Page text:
I believe I’ve already related anecdotes about people mistaking my images for paintings. I’ve wrestled with how to classify my work for years now and some time ago I put painterly photography in my email signature.
The other day I had some interesting conversations about how photography is changing, particularly now that image manipulation tools are ubiquitous on smart phones and tablets. In 1994 when I first managed to get my hands on a mac with photoshop version 1 installed and took my first swipe at one of my digitized negatives, it was to massage and abstract the image. And that was it, I was hooked – completely. So much so, I resolved to place my head back in the jaws of the lion and get a decent paying contract job to save money for my dream computer rig – so I could scan and rework my photographs. Ironically the first image I chose to work on in photoshop, was about movement – a smeared image of a cyclist friend riding through the woods.
Only 20 years ago, digital photography was incredibly expensive and mostly the domain of professional commercial photographers. This has changed rapidly since, plus the pace of change has increased rapidly to the point now, where anyone with a smart phone can access apps to adjust their images with increasingly finer control. Some time ago a friend of mine made an interesting observation about how photography changed when cameras moved from waist height range finders to eye height view finders. The photographs people made with view finders were much more personal and intimate.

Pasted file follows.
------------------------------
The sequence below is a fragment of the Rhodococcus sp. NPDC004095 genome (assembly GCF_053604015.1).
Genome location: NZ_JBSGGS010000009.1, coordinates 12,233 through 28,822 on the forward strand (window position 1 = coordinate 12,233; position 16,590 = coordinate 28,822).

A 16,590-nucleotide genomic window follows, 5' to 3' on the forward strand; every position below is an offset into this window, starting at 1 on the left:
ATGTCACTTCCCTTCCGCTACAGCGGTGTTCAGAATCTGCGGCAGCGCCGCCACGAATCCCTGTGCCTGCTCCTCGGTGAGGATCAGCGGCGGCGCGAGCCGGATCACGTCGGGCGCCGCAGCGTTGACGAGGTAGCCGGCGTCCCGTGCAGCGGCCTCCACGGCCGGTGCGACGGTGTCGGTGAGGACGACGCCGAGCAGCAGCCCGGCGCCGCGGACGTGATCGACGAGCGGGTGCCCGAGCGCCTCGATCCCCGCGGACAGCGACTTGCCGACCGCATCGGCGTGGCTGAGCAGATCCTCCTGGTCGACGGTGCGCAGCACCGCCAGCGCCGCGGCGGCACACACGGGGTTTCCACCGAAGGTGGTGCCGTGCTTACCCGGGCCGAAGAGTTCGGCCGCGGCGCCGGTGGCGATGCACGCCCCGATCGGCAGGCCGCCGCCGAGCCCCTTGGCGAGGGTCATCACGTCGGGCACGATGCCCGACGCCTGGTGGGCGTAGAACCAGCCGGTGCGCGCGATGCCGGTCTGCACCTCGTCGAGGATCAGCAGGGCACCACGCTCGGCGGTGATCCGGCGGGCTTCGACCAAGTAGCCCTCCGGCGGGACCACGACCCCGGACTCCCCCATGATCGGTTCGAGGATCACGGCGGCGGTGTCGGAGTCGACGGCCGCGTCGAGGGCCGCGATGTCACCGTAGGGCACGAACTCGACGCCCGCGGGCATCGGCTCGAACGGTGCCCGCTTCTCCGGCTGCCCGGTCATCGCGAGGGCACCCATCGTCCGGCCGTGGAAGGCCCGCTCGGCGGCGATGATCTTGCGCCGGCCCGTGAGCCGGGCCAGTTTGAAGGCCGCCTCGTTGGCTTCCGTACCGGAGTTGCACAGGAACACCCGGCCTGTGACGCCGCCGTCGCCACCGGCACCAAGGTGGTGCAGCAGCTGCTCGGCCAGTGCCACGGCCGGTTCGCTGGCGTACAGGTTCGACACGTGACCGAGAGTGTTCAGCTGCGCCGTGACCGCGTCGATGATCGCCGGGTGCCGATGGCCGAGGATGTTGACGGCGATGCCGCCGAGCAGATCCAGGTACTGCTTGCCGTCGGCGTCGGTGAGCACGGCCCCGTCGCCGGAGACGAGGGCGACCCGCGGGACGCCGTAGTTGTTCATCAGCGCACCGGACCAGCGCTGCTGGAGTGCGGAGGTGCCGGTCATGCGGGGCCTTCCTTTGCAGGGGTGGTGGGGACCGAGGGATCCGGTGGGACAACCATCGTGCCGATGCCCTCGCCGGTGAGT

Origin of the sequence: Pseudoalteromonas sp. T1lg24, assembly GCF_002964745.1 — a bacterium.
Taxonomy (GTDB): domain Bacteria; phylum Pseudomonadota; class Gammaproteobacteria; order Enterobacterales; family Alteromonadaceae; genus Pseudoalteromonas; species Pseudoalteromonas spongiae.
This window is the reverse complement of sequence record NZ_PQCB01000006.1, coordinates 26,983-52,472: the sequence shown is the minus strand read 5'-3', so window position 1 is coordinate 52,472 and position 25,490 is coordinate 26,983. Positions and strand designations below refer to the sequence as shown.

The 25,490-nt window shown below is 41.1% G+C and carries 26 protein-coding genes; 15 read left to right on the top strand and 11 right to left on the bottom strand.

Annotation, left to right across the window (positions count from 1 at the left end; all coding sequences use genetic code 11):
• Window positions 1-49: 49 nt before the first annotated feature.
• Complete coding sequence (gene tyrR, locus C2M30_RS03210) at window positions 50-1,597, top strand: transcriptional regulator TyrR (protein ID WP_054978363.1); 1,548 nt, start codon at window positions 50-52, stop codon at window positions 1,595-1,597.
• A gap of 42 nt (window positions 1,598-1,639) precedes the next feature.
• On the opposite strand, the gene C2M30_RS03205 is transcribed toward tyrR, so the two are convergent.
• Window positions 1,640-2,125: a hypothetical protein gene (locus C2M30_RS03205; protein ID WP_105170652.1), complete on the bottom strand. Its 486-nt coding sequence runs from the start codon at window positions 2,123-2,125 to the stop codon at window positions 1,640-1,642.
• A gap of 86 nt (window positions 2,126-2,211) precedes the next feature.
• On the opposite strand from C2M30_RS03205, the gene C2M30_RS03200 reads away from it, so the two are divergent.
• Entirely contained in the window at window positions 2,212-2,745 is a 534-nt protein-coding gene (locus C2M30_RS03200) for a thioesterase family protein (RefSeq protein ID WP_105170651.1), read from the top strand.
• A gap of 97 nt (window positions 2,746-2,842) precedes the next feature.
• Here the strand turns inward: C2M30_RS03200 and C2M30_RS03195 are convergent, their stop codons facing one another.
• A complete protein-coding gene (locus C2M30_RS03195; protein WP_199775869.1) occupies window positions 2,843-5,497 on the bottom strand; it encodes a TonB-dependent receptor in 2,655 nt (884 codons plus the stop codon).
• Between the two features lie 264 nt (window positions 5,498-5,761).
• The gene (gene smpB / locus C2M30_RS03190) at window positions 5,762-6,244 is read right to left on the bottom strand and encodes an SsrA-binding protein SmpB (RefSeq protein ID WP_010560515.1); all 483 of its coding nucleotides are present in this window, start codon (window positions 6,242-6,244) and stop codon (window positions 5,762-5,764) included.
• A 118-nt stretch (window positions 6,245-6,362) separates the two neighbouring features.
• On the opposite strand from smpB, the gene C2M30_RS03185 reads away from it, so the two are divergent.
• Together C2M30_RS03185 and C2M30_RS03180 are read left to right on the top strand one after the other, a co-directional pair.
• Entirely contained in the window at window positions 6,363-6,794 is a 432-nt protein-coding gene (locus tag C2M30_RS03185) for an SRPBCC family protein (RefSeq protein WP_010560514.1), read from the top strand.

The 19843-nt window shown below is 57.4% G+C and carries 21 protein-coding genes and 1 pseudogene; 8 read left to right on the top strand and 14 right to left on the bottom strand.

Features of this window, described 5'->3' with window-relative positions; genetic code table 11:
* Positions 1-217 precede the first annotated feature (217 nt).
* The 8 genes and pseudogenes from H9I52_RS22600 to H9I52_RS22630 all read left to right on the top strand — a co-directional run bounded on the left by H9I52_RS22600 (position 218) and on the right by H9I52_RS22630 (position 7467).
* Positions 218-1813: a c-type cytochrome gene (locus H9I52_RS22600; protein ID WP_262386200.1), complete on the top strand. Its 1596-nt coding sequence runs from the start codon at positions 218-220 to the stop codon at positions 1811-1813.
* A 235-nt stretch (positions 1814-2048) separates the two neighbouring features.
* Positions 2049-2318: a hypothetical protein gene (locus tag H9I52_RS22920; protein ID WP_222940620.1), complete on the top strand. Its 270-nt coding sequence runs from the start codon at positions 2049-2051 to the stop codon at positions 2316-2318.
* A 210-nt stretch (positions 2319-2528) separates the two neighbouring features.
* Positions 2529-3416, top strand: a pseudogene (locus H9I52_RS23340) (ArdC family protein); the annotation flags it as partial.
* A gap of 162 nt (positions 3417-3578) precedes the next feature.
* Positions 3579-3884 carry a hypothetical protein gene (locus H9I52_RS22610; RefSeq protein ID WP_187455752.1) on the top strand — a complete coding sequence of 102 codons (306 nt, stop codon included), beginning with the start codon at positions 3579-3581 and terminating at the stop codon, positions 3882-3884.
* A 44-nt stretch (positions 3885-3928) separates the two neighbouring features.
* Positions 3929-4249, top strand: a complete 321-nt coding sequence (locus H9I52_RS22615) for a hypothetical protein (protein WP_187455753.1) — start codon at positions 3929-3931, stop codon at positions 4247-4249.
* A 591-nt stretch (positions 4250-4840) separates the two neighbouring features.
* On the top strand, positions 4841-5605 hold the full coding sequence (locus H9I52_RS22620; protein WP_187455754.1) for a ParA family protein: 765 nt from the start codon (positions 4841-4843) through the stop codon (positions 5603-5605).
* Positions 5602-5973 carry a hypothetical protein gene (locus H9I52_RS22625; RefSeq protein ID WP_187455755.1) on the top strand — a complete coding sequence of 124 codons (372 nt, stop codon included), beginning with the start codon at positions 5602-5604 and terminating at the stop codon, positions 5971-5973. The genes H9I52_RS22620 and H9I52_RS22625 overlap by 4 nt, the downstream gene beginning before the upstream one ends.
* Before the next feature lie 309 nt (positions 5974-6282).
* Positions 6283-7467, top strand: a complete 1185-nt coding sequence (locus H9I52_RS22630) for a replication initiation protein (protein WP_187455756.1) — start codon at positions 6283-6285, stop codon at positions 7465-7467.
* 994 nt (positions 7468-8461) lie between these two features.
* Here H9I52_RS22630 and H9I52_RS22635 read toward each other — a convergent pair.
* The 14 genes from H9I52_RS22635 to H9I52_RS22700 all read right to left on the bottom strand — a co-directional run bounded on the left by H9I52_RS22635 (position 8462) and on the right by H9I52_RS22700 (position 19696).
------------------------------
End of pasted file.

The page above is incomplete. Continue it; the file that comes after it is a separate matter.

Our ready access to digital tools like photoshop is changing what we do with photography once again. We are combining mediums like painting, illustration and numerous other disciplines with photography in exciting and interesting ways producing amazing hybrids. This is happening in nearly every field, creative or otherwise, that has moved from analog to digital – music, film – you name it. Having the ability to mediate via some kind of computer, has opened the flood gates of imagination and possibility. Nothing will ever be the same again.